We made our way to the start in the dark which was a couple of kilometres from the hotel.  It became obvious that the bulk of the 3,500 riders had not opted for the longer route.

Off we set.  No timing chips.  Instead they had a card-stamping operation.  DaveC got his card stamped, I hadn’t even bought mine along.  We navigated our way through the town with the help of fellow riders.

I was not able to get a route for the Garmin for the ride so it was important that the signage was good.  Which, in honesty, it was not.  Don’t get me wrong – I do not underestimate the effort required to sign a 260km/160 mile route.  The signs were too small and often were only visible when you were right on top of a junction.  By the end we missed 4 turns; two trivial, one relatively minor and one worth about 10km including a massive climb!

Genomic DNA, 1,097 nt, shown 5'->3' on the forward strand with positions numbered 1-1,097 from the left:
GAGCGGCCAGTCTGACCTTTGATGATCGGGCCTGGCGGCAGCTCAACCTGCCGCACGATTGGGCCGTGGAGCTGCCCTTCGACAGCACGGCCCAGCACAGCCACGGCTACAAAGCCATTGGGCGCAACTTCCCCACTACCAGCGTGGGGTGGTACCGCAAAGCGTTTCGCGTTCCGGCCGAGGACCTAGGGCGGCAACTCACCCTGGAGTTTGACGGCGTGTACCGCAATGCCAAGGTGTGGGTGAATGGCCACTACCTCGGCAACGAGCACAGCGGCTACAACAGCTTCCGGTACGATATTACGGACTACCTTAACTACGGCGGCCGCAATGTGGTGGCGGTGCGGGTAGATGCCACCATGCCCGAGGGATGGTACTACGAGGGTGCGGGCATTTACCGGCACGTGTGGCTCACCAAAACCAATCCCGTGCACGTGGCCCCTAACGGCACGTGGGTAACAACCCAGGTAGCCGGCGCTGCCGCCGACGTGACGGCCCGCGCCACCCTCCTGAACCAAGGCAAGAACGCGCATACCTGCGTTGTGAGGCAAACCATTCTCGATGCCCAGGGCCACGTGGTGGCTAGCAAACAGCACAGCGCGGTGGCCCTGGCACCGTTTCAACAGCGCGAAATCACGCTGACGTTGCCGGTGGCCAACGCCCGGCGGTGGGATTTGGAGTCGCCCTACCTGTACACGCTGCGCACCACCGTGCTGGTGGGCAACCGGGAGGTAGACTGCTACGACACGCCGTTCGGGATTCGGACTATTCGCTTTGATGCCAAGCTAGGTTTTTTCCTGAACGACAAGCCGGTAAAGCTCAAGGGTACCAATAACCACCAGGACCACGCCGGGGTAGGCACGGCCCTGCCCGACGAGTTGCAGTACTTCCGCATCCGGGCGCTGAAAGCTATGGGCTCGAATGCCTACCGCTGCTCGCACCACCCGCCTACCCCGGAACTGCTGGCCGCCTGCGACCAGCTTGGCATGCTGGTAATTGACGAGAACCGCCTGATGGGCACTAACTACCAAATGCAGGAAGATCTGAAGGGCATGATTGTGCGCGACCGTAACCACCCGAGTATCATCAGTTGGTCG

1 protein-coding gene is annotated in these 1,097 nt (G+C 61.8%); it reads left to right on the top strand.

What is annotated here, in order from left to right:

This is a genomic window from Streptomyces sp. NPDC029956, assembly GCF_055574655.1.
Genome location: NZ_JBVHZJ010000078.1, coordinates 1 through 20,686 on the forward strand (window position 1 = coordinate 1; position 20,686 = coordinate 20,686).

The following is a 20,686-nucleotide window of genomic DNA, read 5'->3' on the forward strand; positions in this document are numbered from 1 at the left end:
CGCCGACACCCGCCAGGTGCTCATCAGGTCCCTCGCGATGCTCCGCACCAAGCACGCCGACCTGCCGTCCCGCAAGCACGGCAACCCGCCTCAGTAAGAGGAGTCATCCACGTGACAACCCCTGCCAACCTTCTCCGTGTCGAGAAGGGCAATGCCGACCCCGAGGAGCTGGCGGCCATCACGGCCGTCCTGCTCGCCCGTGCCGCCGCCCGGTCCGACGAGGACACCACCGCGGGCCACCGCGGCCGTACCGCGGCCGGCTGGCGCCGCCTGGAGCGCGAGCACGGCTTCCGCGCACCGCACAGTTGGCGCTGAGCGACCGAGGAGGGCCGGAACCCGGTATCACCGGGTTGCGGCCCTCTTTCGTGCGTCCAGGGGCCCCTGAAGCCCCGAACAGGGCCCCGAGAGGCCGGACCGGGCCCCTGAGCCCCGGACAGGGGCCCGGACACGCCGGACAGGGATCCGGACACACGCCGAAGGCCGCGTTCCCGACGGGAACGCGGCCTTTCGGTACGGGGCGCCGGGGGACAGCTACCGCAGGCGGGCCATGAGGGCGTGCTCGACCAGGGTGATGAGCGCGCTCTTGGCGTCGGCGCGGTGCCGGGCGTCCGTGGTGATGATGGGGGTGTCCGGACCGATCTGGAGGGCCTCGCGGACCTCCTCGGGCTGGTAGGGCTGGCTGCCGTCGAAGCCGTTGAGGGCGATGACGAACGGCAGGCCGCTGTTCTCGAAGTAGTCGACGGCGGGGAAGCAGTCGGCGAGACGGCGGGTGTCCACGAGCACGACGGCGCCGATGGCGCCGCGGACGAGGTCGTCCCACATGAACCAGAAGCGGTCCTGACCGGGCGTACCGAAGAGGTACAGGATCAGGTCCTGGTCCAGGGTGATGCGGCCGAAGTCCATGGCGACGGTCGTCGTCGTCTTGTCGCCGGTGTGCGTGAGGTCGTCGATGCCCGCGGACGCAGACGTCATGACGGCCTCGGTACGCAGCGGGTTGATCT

We found a couple of Dutch guys that were setting a reasonable pace on the early climbs as we dropped the rest of the early starters.  We ‘sat in’ for a bit until I decided that I should do my bit.  Which was weird as as soon as I got to the front the Dutch chaps seemed to deliberately fall back a few metres – seemingly unwilling to take advantage of my un-aerodynamic clearing of the way.

The weather was, well (Belgian Tourist Board look way!), shit.  Coming from the UK saying this means something.  It was like a ‘warm winters day’.  A horrid mist persisted for the first 6 or 7 hours of the ride.  It was wet, the roads were wet and it was just a bit dismal all round.  A times it felt like we were cycling through a a scene from Lord of the Rings.  There seemed to be miles of quiet roads through bogs and fallen trees.  Visibility was very poor.